AI Tools Are Changing Tax Enforcement Policy in Latin America – Bloomberg Law

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Using technology to streamline tax processes is nothing new. For years, tax administrations have integrated enterprise resource planning into their systems.

Accounting firms seem to pour everything they have into IT capacity, and tax management tools have become increasingly popular as enterprises and nations try to tackle challenges that arise from digital economies.

In turn, tax bureaus have taken a similar approach, using AI to manage the overflow of data they receive from taxpayers, other tax administrations, financial institutions, and so on.

A fine example in Europe is the Irish tax administration, which has successfully administered a chatbot since 2022, answering roughly 600 queries a day. AI use has enabled the government to direct questions from taxpayers to the right expert within the authority, going from 70% success in terms of content classification to 97%, allowing experts to be assigned more quickly than when such classification was done manually by taxpayers.

Latin American nations aren’t an exception, but implementing AI in tax compliance has already proven challenging when considering taxpayer rights, transparency, and data accuracy.

Take Argentina. Its tax administration, known as AFIP, has implemented AI extensively via a grading system for taxpayers based on their tax history. SIPER rates taxpayers on factors such as failing to file certain affidavits, being party to criminal cases, or simply being labeled a non-reliable taxpayer by a tax official, just to name a few.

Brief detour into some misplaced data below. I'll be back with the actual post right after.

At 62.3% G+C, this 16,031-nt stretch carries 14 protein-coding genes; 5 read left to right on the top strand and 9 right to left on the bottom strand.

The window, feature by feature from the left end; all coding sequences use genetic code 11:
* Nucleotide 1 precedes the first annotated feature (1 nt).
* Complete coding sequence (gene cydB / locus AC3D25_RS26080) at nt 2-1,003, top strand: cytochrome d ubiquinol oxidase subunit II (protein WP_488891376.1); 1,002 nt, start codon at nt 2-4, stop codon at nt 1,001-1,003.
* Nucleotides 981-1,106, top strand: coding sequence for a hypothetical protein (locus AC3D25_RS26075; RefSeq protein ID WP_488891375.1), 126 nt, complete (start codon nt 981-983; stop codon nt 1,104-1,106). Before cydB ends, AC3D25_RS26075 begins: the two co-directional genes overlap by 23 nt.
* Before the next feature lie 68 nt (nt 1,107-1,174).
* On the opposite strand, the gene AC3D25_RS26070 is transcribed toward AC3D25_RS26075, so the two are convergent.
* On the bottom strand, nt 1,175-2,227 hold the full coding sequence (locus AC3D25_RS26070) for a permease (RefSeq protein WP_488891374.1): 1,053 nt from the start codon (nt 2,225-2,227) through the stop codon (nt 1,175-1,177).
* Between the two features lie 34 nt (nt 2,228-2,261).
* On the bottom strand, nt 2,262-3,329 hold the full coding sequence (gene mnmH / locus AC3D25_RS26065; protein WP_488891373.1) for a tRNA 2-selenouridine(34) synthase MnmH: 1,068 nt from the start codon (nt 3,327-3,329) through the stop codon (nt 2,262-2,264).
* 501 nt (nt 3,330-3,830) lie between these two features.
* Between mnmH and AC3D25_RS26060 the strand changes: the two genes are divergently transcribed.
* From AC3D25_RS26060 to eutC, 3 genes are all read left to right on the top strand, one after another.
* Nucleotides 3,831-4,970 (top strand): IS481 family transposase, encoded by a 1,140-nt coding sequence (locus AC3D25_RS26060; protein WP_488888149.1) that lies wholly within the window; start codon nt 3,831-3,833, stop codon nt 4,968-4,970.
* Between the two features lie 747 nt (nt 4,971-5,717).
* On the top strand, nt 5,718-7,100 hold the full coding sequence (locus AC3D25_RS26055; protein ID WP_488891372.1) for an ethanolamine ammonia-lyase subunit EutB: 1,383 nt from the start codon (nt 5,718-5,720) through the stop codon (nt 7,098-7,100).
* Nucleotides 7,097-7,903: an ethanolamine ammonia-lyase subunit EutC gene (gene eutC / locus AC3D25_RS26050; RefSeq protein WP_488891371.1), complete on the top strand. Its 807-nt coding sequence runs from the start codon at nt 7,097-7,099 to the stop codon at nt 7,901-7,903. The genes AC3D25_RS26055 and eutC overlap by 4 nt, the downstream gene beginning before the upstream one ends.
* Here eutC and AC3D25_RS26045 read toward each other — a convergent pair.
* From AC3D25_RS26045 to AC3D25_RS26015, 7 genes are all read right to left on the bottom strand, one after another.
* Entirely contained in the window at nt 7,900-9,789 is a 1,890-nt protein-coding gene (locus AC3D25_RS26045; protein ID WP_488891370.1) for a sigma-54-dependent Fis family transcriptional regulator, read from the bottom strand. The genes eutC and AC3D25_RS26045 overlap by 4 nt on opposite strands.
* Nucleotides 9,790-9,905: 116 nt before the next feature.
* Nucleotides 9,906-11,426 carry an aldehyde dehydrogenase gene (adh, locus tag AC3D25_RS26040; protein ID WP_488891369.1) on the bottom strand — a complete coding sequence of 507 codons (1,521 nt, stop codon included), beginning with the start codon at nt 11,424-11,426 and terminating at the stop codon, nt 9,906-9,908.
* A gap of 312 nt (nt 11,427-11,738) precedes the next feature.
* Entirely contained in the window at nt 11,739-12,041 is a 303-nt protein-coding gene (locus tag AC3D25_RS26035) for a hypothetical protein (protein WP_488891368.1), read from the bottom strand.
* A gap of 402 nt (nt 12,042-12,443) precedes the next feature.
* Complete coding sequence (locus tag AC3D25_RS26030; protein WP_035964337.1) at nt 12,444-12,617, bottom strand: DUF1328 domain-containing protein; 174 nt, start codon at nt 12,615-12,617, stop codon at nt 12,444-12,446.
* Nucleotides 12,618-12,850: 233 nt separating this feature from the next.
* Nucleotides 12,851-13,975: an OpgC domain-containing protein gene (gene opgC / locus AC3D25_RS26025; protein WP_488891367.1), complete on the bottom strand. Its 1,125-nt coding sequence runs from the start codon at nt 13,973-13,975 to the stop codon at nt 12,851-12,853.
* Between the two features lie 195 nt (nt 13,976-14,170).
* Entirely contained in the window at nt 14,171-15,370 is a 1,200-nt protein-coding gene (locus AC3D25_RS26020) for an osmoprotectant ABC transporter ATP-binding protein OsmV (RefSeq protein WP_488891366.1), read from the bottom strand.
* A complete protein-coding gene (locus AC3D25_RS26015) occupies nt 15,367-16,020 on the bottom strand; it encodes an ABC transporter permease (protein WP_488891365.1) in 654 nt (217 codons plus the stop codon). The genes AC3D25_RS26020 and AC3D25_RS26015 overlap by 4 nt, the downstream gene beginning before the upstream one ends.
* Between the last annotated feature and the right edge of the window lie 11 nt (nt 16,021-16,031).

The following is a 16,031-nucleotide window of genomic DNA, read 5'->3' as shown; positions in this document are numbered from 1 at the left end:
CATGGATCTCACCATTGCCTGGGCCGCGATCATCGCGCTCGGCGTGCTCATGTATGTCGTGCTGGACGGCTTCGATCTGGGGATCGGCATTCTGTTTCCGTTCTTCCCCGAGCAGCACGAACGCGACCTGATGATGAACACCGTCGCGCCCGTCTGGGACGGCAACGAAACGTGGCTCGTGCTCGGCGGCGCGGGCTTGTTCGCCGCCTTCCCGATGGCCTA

While knowing the taxpayer is undoubtedly essential to effective tax administration, the Argentine experience appears headed in a direction where a bad grade determined by AI implies someone is guilty until proven innocent. This assumption would directly impact the taxpayers’ capacity to be eligible for lower interest rates when paying their taxes or produce an increased administrative burden.

Said differently, a low grade doesn’t equal sanctions but leads to a more difficult tax life. Would a court of law justify this discrimination?

The case of Colombia seems significantly different. The country has used AI to promote taxpayer education via a 24/7 chatbot called DIANA, enabling users to address straightforward questions related to electronic invoicing, taxation of individuals, and taxation of small and medium enterprises.

However, it’s unclear whether the Colombian tax administration, or DIAN, will begin to use AI alongside audit procedures as other administrations have done, such as Mexico. AI-powered chatbots are interesting because they can help resolve urgent or straightforward queries more quickly without taking valuable time from government tax experts.

But what would happen if a taxpayer acts in good faith based on the information provided by DIANA, and that data turns out to be incorrect?

Further north, Mexico implemented a so-called Master Inspection Plan, which uses AI through graph analytics models and machine learning to classify risky taxpayers.

Along those lines, the Mexican tax administration, SAT, intends to use AI to help identify complex avoidance and evasion networks and detect inconsistencies in electronic invoices that might be associated with smuggling and shell companies.

If the assumption is true that machines tend to err less than humans, what kind of impact might this strategy have on a taxpayer’s reputation should a taxpayer’s behavior that AI deems as tax-aggressive were to become public? How would such reputational damage be compensated if SAT’s AI were to make a mistake?